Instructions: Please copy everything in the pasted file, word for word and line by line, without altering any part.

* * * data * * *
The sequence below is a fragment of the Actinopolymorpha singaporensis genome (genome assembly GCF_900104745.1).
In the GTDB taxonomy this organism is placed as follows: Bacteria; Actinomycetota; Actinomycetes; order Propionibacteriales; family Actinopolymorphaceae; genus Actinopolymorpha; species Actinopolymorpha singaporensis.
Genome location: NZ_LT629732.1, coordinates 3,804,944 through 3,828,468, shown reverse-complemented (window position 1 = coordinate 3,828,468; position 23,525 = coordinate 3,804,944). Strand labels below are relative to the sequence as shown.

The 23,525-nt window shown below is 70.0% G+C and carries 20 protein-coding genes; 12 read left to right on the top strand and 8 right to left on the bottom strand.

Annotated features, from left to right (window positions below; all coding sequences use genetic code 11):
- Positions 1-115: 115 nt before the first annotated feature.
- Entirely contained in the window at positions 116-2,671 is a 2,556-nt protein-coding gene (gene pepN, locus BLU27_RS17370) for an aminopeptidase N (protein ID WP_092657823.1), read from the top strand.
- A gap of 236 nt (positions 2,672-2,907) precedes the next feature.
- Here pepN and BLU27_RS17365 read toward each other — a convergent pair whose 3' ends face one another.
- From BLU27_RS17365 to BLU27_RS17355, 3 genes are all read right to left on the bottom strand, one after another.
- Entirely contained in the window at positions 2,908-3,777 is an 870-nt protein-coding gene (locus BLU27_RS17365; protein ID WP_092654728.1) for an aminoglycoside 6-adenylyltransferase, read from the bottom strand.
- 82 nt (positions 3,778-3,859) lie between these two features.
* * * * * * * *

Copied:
The sequence below is a fragment of the Actinopolymorpha singaporensis genome (genome assembly GCF_900104745.1).
In the GTDB taxonomy this organism is placed as follows: Bacteria; Actinomycetota; Actinomycetes; order Propionibacteriales; family Actinopolymorphaceae; genus Actinopolymorpha; species Actinopolymorpha singaporensis.
Genome location: NZ_LT629732.1, coordinates 3,804,944 through 3,828,468, shown reverse-complemented (window position 1 = coordinate 3,828,468; position 23,525 = coordinate 3,804,944). Strand labels below are relative to the sequence as shown.

The 23,525-nt window shown below is 70.0% G+C and carries 20 protein-coding genes; 12 read left to right on the top strand and 8 right to left on the bottom strand.

Annotated features, from left to right (window positions below; all coding sequences use genetic code 11):
- Positions 1-115: 115 nt before the first annotated feature.
- Entirely contained in the window at positions 116-2,671 is a 2,556-nt protein-coding gene (gene pepN, locus BLU27_RS17370) for an aminopeptidase N (protein ID WP_092657823.1), read from the top strand.
- A gap of 236 nt (positions 2,672-2,907) precedes the next feature.
- Here pepN and BLU27_RS17365 read toward each other — a convergent pair whose 3' ends face one another.
- From BLU27_RS17365 to BLU27_RS17355, 3 genes are all read right to left on the bottom strand, one after another.
- Entirely contained in the window at positions 2,908-3,777 is an 870-nt protein-coding gene (locus BLU27_RS17365; protein ID WP_092654728.1) for an aminoglycoside 6-adenylyltransferase, read from the bottom strand.
- 82 nt (positions 3,778-3,859) lie between these two features.